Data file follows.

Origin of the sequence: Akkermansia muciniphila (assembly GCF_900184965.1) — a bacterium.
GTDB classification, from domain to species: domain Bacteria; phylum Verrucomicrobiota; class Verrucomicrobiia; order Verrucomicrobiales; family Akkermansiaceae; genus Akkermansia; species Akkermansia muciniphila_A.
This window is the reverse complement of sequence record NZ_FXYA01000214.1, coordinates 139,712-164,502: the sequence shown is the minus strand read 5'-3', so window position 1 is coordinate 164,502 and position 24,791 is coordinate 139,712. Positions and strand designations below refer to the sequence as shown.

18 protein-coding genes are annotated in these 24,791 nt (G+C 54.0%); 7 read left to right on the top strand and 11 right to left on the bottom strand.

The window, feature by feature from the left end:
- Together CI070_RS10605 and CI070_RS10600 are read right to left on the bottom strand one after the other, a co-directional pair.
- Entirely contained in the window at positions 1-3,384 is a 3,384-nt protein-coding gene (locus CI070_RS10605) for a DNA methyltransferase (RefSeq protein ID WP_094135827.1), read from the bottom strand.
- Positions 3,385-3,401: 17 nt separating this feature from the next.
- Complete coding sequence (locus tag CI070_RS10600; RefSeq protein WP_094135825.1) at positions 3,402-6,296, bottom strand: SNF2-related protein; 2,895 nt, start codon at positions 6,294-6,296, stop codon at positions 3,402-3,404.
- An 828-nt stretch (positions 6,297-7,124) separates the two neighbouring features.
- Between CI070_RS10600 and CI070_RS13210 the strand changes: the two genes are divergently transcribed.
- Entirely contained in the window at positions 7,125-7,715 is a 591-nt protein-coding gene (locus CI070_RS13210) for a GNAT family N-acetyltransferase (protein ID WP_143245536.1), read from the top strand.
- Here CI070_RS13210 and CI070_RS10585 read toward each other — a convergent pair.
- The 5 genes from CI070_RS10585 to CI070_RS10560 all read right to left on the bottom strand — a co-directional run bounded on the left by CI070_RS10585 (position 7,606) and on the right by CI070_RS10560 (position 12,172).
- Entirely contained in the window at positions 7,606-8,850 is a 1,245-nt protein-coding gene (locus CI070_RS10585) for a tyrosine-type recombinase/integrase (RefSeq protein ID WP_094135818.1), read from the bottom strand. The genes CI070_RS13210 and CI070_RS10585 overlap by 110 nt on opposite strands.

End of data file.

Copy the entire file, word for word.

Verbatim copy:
Origin of the sequence: Akkermansia muciniphila (assembly GCF_900184965.1) — a bacterium.
GTDB classification, from domain to species: domain Bacteria; phylum Verrucomicrobiota; class Verrucomicrobiia; order Verrucomicrobiales; family Akkermansiaceae; genus Akkermansia; species Akkermansia muciniphila_A.
This window is the reverse complement of sequence record NZ_FXYA01000214.1, coordinates 139,712-164,502: the sequence shown is the minus strand read 5'-3', so window position 1 is coordinate 164,502 and position 24,791 is coordinate 139,712. Positions and strand designations below refer to the sequence as shown.

18 protein-coding genes are annotated in these 24,791 nt (G+C 54.0%); 7 read left to right on the top strand and 11 right to left on the bottom strand.

The window, feature by feature from the left end:
- Together CI070_RS10605 and CI070_RS10600 are read right to left on the bottom strand one after the other, a co-directional pair.
- Entirely contained in the window at positions 1-3,384 is a 3,384-nt protein-coding gene (locus CI070_RS10605) for a DNA methyltransferase (RefSeq protein ID WP_094135827.1), read from the bottom strand.
- Positions 3,385-3,401: 17 nt separating this feature from the next.
- Complete coding sequence (locus tag CI070_RS10600; RefSeq protein WP_094135825.1) at positions 3,402-6,296, bottom strand: SNF2-related protein; 2,895 nt, start codon at positions 6,294-6,296, stop codon at positions 3,402-3,404.
- An 828-nt stretch (positions 6,297-7,124) separates the two neighbouring features.
- Between CI070_RS10600 and CI070_RS13210 the strand changes: the two genes are divergently transcribed.
- Entirely contained in the window at positions 7,125-7,715 is a 591-nt protein-coding gene (locus CI070_RS13210) for a GNAT family N-acetyltransferase (protein ID WP_143245536.1), read from the top strand.
- Here CI070_RS13210 and CI070_RS10585 read toward each other — a convergent pair.
- The 5 genes from CI070_RS10585 to CI070_RS10560 all read right to left on the bottom strand — a co-directional run bounded on the left by CI070_RS10585 (position 7,606) and on the right by CI070_RS10560 (position 12,172).
- Entirely contained in the window at positions 7,606-8,850 is a 1,245-nt protein-coding gene (locus CI070_RS10585) for a tyrosine-type recombinase/integrase (RefSeq protein ID WP_094135818.1), read from the bottom strand. The genes CI070_RS13210 and CI070_RS10585 overlap by 110 nt on opposite strands.